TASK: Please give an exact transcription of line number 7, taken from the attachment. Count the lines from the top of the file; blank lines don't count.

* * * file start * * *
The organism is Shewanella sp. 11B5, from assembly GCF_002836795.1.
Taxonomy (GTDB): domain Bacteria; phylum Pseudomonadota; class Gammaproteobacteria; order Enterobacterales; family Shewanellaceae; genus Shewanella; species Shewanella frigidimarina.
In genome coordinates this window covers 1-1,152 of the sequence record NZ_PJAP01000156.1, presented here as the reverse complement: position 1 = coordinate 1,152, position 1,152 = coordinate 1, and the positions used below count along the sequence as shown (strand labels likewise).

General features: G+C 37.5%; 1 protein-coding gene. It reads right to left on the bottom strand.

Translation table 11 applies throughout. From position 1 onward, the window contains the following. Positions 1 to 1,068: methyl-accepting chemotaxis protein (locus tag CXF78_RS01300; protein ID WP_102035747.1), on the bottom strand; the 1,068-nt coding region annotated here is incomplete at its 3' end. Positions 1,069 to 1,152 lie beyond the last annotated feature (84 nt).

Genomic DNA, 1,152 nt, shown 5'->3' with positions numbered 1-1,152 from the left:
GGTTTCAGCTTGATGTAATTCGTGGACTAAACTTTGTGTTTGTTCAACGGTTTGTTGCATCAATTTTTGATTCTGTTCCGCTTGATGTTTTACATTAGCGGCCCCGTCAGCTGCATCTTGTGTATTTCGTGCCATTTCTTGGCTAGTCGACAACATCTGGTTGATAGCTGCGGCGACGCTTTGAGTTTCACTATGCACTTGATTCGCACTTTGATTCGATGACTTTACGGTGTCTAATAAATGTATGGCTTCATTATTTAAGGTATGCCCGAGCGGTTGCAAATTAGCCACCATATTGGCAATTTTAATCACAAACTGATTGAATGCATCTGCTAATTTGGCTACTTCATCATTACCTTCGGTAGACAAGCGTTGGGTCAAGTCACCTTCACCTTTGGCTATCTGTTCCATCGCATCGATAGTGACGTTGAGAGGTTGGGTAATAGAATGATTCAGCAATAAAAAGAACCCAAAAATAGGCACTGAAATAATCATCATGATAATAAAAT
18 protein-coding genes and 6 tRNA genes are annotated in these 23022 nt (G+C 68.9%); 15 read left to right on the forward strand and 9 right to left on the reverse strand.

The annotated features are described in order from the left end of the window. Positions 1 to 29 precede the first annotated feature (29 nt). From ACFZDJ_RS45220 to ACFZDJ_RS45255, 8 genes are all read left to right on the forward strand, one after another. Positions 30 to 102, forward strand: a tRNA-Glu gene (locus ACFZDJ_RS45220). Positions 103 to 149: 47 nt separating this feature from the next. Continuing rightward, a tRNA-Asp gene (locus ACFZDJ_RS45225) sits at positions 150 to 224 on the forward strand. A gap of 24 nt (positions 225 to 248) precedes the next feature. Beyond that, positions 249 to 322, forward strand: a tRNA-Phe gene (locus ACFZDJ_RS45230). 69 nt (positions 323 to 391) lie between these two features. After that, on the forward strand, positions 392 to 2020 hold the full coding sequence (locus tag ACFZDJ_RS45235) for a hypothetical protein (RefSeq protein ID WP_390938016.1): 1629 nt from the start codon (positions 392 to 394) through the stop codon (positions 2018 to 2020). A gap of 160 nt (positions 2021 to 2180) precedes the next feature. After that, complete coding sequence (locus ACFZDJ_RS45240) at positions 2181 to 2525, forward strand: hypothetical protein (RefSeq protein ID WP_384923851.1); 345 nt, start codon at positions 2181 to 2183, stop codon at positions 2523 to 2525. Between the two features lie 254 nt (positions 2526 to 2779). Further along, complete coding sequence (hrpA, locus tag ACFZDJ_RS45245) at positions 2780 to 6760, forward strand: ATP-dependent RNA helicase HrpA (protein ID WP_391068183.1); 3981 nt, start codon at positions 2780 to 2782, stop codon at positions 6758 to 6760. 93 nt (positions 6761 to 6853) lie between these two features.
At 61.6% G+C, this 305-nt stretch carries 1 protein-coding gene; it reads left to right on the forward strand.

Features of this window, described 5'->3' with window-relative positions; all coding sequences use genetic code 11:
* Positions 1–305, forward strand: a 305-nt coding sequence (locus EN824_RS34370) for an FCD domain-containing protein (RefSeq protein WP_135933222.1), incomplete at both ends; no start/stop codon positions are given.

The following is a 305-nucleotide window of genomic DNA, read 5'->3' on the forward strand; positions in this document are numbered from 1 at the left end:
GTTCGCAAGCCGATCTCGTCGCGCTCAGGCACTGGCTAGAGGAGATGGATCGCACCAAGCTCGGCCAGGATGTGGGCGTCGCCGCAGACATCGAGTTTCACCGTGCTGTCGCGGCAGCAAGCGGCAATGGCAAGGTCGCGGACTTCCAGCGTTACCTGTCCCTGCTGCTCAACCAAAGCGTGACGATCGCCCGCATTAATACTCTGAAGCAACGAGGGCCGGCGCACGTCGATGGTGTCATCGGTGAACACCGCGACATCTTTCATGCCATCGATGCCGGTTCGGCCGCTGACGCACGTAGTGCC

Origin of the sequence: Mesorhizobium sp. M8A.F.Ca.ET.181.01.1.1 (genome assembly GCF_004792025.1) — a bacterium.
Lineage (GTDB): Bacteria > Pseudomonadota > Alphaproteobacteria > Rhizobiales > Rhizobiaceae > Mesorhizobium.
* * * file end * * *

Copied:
GGTTTCAGCTTGATGTAATTCGTGGACTAAACTTTGTGTTTGTTCAACGGTTTGTTGCATCAATTTTTGATTCTGTTCCGCTTGATGTTTTACATTAGCGGCCCCGTCAGCTGCATCTTGTGTATTTCGTGCCATTTCTTGGCTAGTCGACAACATCTGGTTGATAGCTGCGGCGACGCTTTGAGTTTCACTATGCACTTGATTCGCACTTTGATTCGATGACTTTACGGTGTCTAATAAATGTATGGCTTCATTATTTAAGGTATGCCCGAGCGGTTGCAAATTAGCCACCATATTGGCAATTTTAATCACAAACTGATTGAATGCATCTGCTAATTTGGCTACTTCATCATTACCTTCGGTAGACAAGCGTTGGGTCAAGTCACCTTCACCTTTGGCTATCTGTTCCATCGCATCGATAGTGACGTTGAGAGGTTGGGTAATAGAATGATTCAGCAATAAAAAGAACCCAAAAATAGGCACTGAAATAATCATCATGATAATAAAAT